Yet Rolston is willing to embrace the results of the scientific study of the biological world: “This has been Darwin’s century, and we have more understanding than any people before us of the evolutionary natural history by which we arrived,” he states. Our genetic makeup results from an evolutionary process; we share most of our genetic structure with other animals, particularly with the higher primates; and this genetic code influences vast areas of human behavior. The strength of the influence results in the strong pull to “naturalize” and “socialize” the domains of culture, ethics and religion. Yet Ralston finds good reasons for rejecting a reduction of these domains to natural causes. Biological evolution, he proclaims, leaves room for religious truth.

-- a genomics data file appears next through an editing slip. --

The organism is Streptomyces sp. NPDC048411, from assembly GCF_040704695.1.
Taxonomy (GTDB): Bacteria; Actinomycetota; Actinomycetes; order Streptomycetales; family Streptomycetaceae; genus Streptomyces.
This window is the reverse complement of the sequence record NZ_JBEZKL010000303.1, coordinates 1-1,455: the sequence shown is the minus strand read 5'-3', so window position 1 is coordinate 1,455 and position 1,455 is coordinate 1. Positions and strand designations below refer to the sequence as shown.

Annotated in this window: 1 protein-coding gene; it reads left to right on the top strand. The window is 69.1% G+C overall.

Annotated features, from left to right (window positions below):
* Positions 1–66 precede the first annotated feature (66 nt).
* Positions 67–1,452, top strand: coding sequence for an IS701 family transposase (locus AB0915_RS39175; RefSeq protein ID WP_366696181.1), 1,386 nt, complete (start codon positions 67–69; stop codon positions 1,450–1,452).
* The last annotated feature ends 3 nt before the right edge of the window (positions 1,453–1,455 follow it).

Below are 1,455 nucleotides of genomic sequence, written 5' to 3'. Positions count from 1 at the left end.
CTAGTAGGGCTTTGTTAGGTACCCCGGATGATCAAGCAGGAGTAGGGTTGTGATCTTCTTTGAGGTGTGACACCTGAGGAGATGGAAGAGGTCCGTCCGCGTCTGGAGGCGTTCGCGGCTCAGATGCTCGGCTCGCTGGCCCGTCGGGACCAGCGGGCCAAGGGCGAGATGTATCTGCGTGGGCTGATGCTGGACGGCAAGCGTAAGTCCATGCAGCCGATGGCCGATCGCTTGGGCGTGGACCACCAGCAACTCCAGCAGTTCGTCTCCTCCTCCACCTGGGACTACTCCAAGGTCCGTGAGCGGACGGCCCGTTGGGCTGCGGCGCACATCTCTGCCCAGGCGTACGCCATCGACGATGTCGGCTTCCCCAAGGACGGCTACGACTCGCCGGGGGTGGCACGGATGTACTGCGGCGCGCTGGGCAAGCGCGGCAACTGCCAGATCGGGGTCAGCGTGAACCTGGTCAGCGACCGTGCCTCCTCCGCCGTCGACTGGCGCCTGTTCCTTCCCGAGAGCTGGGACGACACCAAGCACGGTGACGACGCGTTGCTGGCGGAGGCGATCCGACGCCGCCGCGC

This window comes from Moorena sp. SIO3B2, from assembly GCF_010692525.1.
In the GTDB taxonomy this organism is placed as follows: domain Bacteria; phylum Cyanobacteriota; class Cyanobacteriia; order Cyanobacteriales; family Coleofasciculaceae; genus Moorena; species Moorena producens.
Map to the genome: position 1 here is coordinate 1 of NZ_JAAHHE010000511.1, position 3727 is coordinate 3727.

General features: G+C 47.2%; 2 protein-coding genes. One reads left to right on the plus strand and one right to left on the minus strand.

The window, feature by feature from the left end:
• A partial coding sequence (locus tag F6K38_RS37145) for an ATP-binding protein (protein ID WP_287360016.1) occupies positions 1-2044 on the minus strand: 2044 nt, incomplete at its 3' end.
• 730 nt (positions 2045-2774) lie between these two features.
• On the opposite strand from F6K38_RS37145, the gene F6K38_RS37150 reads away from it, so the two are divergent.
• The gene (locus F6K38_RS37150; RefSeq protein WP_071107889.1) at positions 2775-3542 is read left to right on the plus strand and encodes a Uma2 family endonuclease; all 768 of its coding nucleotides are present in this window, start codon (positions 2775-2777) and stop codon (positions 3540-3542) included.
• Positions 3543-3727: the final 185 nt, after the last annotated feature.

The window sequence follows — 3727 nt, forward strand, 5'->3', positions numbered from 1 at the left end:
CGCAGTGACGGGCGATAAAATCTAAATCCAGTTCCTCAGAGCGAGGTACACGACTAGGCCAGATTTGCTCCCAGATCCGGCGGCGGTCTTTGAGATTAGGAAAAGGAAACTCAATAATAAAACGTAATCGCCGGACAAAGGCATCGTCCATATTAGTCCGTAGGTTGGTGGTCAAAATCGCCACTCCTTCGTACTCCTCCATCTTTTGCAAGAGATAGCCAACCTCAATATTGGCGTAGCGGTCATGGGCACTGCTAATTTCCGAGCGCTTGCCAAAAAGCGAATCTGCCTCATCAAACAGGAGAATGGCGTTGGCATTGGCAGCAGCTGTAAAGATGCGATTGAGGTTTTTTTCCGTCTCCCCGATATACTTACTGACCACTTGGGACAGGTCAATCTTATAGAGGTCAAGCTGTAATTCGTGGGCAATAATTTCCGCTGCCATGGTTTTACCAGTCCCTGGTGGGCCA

Is Rolston’s apologetic successful? Consider his central arguments. One is that cultural history rises above genetic influences: “With the coming of humans there appears the genesis of ideas; encultured thereafter, ideas are perennially generated and regenerated.” For him biology and culture are ultimately separate, parallel aspects of the human person: “The self is not simply biological and somatic but cultural and ideological,” he argues. “The self is expansive and finds an entwined destiny with many other persons.” Cultural evolution renders genetic evolution relatively powerless. “One does not have to have . . . Darwin’s genes to be a Darwinian, or Jesus’s to be a Christian.”